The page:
The (Re)downfall of Empires

There are some moments in everyone’s life in which words don’t count. In these moments you realize that explaining a concept out loud or writing it down don’t work; even trying, you notice soon that the names and adjectives coming out from your mouth can’t really describe what you have in your head. The photos shot in Athens during the last three years, published on world-wide media, can cause this effect. Increasing protests, ever increasing number of poor people and the syringes scattered on the streets of Exarchia – the rebellious district of the most important Greek University – leave you speechless. The tourist attraction beloved by millions of people has turned into a dangerous destination that’s more likely to be avoided. Athens is collapsing: photos of temples kissed by the sun, golden sunsets and beautiful shores are getting pulled next to ones of violent clashes between civilians and the army force, and the ones of junkies injecting themselves with battery liquids.

Also Rome is having hard times. The Capital is always going to remain one of the most fascinating cities in the world: Colosseum, St. Peter’s Church and Vatican Museums are there to prove this. It would be madness to advise against a vacation in Rome, even if it is more and more assuming the aspect of a dirty, tired and old city. There are shabby neighborhoods, such as Garbatella and Trastevere, and there are even real favelas in the heart of the city, next to Parioli, one of the most chicest zones. Even slightly more plentiful rain is sufficient to block the sewers and inundate the streets with leaves and sewage. But you won’t find, unlike what happens in Athens, much more increasing poverty or rebellions. The Roman – and the Italian in general – ruins are of an invisible kind, the result of decades of corrupted politics and inactivity of institutions. Rome is the emblem of a beautiful country that now appears without faith for a better future.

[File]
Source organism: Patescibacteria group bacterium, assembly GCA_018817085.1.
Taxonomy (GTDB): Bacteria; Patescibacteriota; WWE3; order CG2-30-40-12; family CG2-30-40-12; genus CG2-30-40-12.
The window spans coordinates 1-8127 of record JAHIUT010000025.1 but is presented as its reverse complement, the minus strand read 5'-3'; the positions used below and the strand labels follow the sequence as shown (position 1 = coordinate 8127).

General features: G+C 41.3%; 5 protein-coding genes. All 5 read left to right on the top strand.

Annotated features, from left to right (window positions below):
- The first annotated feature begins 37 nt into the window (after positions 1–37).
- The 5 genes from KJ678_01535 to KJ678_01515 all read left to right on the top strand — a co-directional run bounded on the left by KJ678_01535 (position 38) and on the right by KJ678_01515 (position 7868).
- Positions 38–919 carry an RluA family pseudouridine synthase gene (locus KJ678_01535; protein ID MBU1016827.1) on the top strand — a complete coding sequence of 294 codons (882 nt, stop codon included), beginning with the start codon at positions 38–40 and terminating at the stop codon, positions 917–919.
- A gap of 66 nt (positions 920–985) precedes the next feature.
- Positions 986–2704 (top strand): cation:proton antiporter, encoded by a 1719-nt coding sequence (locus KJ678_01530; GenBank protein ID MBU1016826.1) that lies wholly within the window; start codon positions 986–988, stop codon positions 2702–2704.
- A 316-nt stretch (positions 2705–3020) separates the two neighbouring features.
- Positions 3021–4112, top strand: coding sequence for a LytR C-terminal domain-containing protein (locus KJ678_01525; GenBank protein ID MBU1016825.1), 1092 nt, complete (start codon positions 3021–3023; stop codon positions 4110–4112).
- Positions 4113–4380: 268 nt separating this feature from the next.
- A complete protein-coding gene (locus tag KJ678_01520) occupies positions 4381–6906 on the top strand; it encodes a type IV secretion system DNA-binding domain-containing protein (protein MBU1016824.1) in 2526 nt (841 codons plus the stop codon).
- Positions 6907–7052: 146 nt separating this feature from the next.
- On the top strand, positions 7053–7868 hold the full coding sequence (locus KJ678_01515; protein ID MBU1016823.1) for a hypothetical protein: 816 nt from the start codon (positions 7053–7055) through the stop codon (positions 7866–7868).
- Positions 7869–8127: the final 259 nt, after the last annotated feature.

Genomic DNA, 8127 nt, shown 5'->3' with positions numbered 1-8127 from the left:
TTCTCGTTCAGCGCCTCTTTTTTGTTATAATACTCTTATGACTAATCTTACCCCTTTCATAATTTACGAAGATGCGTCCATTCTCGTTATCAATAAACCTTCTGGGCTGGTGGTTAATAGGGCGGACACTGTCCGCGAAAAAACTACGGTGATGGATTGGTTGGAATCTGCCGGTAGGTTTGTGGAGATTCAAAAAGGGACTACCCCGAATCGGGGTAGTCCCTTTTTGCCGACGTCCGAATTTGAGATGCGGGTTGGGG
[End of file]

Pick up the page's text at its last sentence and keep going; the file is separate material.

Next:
Who would have guessed that two cities of that size, history and potential would have ended up in this kind of situation? In 2011, according to a study published by Eurostat, Athens and Rome have been the very last in line of the European cities in investments in culture and education. As a sort of poetic justice, the two cities that were the cradle of Western culture find themselves no longer worthy of a new world that is evolving quickly. Their infrastructures are old and inefficient. Most of their inhabitants are afflicted and discouraged, especially after the crisis that affected the whole Europe since 2008, Italy and Greece in particular. And now, while the powerful watch incapable what happens on the streets, Rome and Athens slowly die. In the past, they fell and rose up again. Will they be able to do it again?

Antonio Leggieri – Images Galinos Paparounis, Dimitris Papazimouris, Mehran Khalili, Francois “Mister Pink”, “Giorgos”, Armando Moreschi, “MIchelle”